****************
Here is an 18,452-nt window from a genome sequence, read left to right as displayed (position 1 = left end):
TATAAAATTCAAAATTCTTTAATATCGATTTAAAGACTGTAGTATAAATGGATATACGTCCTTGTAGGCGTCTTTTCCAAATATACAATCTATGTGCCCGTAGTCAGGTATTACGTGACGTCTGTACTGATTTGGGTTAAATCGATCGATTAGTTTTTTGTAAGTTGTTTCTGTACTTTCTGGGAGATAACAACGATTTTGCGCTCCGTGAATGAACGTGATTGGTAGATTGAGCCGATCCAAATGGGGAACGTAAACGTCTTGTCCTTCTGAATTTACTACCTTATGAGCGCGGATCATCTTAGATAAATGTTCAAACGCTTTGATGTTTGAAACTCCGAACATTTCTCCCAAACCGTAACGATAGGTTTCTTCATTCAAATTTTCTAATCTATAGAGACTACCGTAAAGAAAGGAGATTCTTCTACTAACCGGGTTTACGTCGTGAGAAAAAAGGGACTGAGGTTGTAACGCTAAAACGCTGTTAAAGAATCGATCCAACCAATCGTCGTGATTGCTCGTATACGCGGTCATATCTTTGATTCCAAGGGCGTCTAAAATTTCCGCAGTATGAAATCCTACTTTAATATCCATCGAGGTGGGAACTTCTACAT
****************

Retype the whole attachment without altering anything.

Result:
Here is an 18,452-nt window from a genome sequence, read left to right as displayed (position 1 = left end):
TATAAAATTCAAAATTCTTTAATATCGATTTAAAGACTGTAGTATAAATGGATATACGTCCTTGTAGGCGTCTTTTCCAAATATACAATCTATGTGCCCGTAGTCAGGTATTACGTGACGTCTGTACTGATTTGGGTTAAATCGATCGATTAGTTTTTTGTAAGTTGTTTCTGTACTTTCTGGGAGATAACAACGATTTTGCGCTCCGTGAATGAACGTGATTGGTAGATTGAGCCGATCCAAATGGGGAACGTAAACGTCTTGTCCTTCTGAATTTACTACCTTATGAGCGCGGATCATCTTAGATAAATGTTCAAACGCTTTGATGTTTGAAACTCCGAACATTTCTCCCAAACCGTAACGATAGGTTTCTTCATTCAAATTTTCTAATCTATAGAGACTACCGTAAAGAAAGGAGATTCTTCTACTAACCGGGTTTACGTCGTGAGAAAAAAGGGACTGAGGTTGTAACGCTAAAACGCTGTTAAAGAATCGATCCAACCAATCGTCGTGATTGCTCGTATACGCGGTCATATCTTTGATTCCAAGGGCGTCTAAAATTTCCGCAGTATGAAATCCTACTTTAATATCCATCGAGGTGGGAACTTCTACAT